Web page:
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Five ‘Prideful’ movies all about us

While most of you will probably be spending Pride weekend watching the parade, buying overpriced food at the festival, and/or sipping mimosas at queer brunches, some of you may want to be proud in the comfort of your own home. Or you may want to continue Pride after the weekend on your couch, nursing a headache. Below are my suggestions for five movies about us that should make you feel prideful. Despite our great strides over the last few decades, and despite a few dozen queer film masterpieces, we still have a dearth of uplifting movies about us. These five are among the exceptions.

Priscilla, Queen of the Desert (1994)

Written and directed by Stephan Elliott

Starring Hugo Weaving, Terence Stamp and Guy Pearce

Arguably the most beloved queer movie of all time, Priscilla is funny, exciting, bizarre and moving, and it features some of the greatest costumes exposed to film. Three drag queens – two female impersonators (a restrained Weaving and an outrageous Pearce) and a transsexual (a brilliant Stamp) – drive a bus across the Australian outback to perform at a remote casino, and like any good road trip movie, there are some wacky adventures on the way. Many of them involve our three heroes in outfits that Lady Gaga would kill for. The soundtrack of Abba and classic disco is fabulous, like everything in this crowd-pleasing cult classic.

Stonewall (1995)

Directed by Nigel Finch

Written by Rikki Beadle Blair

Starring Guillermo Diaz, Frederick Weller and Duane Boutte

Admittedly, Stonewall is not a great movie, but it’s a pretty fun potboiler; a fictionalized version of the events leading up to the Stonewall Riots; the event that every Pride around the world commemorates. Director Nigel Finch splices interviews with actual rioters, a drag Greek chorus lip-synching to 1960s girl groups, and a soap opera about a young activist (Weller, way before In Plain Sight) finding his way and a drag queen (Boutte) managing a difficult relationship with her mafia boyfriend (Bruce MacVittie). This is narrated by another queen, La Miranda, played by a pre-bear Guillermo Díaz, (Party Girl, Weeds, Scandal).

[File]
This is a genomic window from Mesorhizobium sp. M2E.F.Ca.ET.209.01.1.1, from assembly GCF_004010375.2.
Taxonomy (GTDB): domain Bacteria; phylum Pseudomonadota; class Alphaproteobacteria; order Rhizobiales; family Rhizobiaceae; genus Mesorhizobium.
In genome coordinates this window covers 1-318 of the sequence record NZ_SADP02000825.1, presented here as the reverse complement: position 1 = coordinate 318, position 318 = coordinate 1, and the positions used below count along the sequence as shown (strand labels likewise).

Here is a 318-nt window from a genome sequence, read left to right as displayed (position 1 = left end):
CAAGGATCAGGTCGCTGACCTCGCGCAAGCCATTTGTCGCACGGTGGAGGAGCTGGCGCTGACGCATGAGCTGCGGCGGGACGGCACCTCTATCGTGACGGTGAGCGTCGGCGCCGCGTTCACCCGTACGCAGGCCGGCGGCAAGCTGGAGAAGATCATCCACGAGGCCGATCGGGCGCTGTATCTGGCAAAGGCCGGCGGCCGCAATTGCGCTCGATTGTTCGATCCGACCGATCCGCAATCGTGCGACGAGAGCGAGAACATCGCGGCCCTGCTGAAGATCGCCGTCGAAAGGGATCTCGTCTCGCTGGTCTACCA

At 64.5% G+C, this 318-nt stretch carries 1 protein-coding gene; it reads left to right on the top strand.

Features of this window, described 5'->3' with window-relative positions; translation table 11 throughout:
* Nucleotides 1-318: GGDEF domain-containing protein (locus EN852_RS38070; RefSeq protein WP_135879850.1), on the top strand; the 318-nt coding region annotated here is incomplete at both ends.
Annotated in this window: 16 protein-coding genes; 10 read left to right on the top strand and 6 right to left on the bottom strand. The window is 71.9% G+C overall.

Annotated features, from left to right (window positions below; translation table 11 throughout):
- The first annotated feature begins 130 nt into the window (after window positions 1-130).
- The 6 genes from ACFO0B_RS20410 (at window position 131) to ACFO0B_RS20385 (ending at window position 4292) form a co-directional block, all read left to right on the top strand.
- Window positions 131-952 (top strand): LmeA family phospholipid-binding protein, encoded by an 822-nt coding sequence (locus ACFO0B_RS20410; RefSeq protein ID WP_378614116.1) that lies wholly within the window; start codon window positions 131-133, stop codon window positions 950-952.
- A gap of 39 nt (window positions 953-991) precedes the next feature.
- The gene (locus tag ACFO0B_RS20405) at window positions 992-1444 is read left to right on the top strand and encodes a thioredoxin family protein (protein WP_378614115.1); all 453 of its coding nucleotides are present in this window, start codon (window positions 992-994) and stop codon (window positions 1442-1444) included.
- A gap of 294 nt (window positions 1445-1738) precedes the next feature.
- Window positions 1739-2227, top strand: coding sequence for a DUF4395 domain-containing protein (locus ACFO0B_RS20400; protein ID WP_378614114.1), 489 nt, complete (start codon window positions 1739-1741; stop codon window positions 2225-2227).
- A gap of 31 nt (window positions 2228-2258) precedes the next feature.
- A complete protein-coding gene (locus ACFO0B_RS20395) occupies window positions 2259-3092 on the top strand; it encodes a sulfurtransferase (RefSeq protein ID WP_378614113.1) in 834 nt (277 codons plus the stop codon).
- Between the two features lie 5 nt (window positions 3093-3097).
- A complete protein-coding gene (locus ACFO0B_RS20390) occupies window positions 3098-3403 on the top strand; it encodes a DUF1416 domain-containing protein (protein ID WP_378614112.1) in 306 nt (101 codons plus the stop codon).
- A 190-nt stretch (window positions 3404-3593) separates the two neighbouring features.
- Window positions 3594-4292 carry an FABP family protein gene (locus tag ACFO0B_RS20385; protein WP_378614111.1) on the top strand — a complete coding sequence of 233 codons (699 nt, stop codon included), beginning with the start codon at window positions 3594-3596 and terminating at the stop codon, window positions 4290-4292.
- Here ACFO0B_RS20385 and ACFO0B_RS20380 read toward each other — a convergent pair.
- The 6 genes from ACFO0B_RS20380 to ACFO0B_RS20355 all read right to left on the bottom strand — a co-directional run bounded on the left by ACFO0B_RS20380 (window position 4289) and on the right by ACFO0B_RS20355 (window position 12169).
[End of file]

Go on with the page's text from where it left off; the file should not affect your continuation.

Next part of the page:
Beautiful Thing (1996)

Directed by Hettie Macdonald

Written by Jonathan Harvey

Starring Glen Berry, Scott Neal and Linda Henry

One of the sadly few gay romances that end – spoiler alert! – happily, Beautiful Thing is woefully under-recognized and under-watched. Set in working class southeast London, the movie focuses on Jamie (Berry), who lives with his single, struggling mother (Henry) and next door to studly Ste (Neal). When Ste’s dad beats him, he moves in with Jamie and romance blooms. Leah (Tameka Empson) is Jamie’s best friend and, oddly, obsessed with Mama Cass. A simple story, but it is so sensitively and sweetly executed, it is pure joy.

Transamerica (2005)

Written and directed by Duncan Tucker

Starring Felicity Huffman, Kevin Zegers and Graham Greene

Like Priscilla, Transamerica is a road movie with a transgender lead, but unlike Priscilla, Transamerica is actually about what it means to be transgender. Bree (Huffman) is very close to being approved by her psychologist for sex reassignment surgery when she is called to take custody of Toby (Zegers), the delinquent, troubled son she had when she was a straight man. But Toby has no idea that Bree is his father. In addition to featuring Huffman’s brilliant, robbed-of-her-Oscar performance, Transamerica is a subversive and sensitive film about gender and family.Pariah (2011)

Written and directed by Dee Rees

Starring Adepero Oduye, Pernell Walker and Kim Wayans

I’ve been raving about Pariah in these pages at every opportunity, and I’m about to do it again. There are several difficult, even upsetting moments in Pariah, but teenage Brooklyn lesbian Alike (Oduye) is so brave and so self-assured that she’s downright heroic. Writer and director Dee Rees depicts the acceptance of homosexuality (or lack thereof) in the African American family in a rare way, with subtlety and fairness. It is one of the best lesbian movies ever made.

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Posted by on Jul 19, 2012. Filed under Movie Review. You can follow any responses to this entry through the RSS 2.0. You can leave a response or trackback to this entry

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